“A hypocrite, hunting after the glory that comes from an apparent righteousness, is untroubled so long as he thinks that he escapes notice. But when he is detected, he utters streams of imprecation, imagining that by abusing others he can hide his own deformity. Because of his craftiness Scripture has compared him to the offspring of vipers and has commanded him to bring forth appropriate fruits of repentance (cf. Matt. 3:7-8), that is, to refashion the hidden state of his heart so that it conforms to his outward behavior.”    (The Philokalia, Kindle Loc 14090-106)

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Mathematics and Sexual Misconduct: 2/0 = ?

Zero Tolerance in clergy sexual misconduct will yield the impossibility of a second chance as a clergyman.  This is not because clergy sexual misconduct is the unforgiveable sin.  Rather it is because the second chance for clergy guilty of sexual misconduct is the opportunity to spend the remaining time of their life in repentance, which they obviously failed to do in their life as a clergyman.   We each are called by Christ to repentance.  Some are called to live out their repentance as clergy.  If they fail to live that repentant life and engage in sexual misconduct, they are given a second chance to live out their repentance away from the clerical office.   This is specifically true if one used one’s office and the power that comes with that office to create opportunities for sexual misconduct.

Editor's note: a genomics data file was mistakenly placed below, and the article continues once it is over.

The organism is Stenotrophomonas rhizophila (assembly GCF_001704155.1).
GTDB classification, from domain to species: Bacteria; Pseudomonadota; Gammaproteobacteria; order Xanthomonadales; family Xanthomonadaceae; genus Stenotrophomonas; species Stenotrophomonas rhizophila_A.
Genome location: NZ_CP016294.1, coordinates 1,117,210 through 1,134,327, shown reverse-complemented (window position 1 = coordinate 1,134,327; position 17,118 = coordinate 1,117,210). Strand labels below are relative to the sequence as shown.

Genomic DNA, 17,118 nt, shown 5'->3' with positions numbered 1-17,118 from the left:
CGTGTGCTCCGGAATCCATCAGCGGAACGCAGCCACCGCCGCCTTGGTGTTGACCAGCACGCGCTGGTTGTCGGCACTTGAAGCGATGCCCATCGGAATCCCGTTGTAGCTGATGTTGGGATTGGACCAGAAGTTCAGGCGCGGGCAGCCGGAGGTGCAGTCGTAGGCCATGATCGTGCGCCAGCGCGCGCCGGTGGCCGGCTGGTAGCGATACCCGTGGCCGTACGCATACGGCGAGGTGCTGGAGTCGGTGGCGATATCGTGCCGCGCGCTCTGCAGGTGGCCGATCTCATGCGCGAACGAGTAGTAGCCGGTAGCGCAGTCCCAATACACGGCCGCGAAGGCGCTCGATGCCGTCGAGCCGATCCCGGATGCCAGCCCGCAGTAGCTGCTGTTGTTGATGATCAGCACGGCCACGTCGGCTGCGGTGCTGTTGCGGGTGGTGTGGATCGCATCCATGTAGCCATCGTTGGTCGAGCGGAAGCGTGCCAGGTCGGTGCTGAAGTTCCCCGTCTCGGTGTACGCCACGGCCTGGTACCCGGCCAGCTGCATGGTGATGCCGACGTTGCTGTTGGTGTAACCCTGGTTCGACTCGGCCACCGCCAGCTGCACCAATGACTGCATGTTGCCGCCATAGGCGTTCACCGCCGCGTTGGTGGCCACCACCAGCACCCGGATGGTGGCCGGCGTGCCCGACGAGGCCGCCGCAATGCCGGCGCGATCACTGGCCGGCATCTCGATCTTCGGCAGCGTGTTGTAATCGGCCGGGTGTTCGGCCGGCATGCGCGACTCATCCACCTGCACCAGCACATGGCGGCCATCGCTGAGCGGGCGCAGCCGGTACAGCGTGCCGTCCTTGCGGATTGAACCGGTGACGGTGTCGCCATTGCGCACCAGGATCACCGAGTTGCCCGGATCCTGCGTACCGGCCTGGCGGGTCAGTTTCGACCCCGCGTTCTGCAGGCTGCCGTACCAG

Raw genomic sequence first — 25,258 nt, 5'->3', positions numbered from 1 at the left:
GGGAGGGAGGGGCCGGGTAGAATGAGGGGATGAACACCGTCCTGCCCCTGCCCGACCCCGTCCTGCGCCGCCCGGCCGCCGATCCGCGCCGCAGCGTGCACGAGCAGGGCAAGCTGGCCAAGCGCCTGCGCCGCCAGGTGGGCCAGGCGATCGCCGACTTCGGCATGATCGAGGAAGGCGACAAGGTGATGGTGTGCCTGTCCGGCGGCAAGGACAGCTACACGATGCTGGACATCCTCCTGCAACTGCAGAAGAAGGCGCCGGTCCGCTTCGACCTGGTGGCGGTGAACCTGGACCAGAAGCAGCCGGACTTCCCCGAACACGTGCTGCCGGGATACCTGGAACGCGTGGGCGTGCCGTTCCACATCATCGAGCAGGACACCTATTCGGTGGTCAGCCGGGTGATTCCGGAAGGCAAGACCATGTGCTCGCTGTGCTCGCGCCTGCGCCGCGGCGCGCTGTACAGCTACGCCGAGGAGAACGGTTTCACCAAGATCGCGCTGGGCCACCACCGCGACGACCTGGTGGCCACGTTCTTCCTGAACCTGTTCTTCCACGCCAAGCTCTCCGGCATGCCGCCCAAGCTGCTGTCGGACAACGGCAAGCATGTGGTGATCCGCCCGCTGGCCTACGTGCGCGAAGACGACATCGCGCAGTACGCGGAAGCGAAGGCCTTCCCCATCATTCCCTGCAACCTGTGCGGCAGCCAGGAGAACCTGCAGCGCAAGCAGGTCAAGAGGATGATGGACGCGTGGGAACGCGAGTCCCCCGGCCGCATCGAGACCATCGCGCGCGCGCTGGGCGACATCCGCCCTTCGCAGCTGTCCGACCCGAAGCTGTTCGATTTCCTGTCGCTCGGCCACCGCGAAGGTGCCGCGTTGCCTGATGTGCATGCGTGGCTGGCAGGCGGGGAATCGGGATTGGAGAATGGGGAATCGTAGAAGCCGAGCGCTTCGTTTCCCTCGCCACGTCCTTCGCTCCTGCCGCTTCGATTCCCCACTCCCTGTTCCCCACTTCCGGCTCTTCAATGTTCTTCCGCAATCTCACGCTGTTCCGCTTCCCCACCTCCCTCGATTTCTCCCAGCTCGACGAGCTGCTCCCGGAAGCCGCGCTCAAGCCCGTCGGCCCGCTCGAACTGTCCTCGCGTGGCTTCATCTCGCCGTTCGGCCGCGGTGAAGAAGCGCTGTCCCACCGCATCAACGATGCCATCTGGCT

Years ago I heard a phrase used about alcoholics:  one drink is too many, two is not enough.   It of course deals with the notion that an alcoholic must avoid that first drink because once they’ve had it, they are already down a path in which no number of drinks can satiate the alcoholic.

The alcoholic’s life is a world in which “second chance” takes on a new meaning.  Giving the alcoholic a second chance cannot mean allowing them to drink one more time to see if they can control the drinking.  That’s known as enabling the alcoholism.  The second chance is giving them the opportunity to stay in your life because they are staying sober which means they are abstaining from alcohol.

This concept of a second chance makes sense to many when dealing with the alcoholic.  We learn that ‘second chance’ does not mean watching them drink to see if there will be a different result, but rather the second chance is watching to see if they will stay abstinent and  therefore sober on that day.  It is by their sobriety that they win back the trust of those around them.  This comes when they abdicate any claim that they be given chances to show they can drink and remain in control.  They admit they are really powerless and not able to control the drinking and so must surrender any claim to ever possessing this power to drink again.

It is this understanding of a second chance which we are also grappling with in the church in dealing with sexual misconduct.  We don’t put the person back in a position where they can abuse power to engage in sexual misconduct.  The sobriety they need is to keep them out of the position of being able to abuse power.  Sobriety for them means avoiding those situations in which temptation to engage in sexual misconduct can occur.  Clerical power can be intoxicating to some.

We see this idea that if one has abused power he/she should not be given that power back has gained acceptance in many places in our society.  One such organization is in the U.S. military.  The recent scandals involving prominent military leaders which led to their losing their commands is an example of what is socially expected.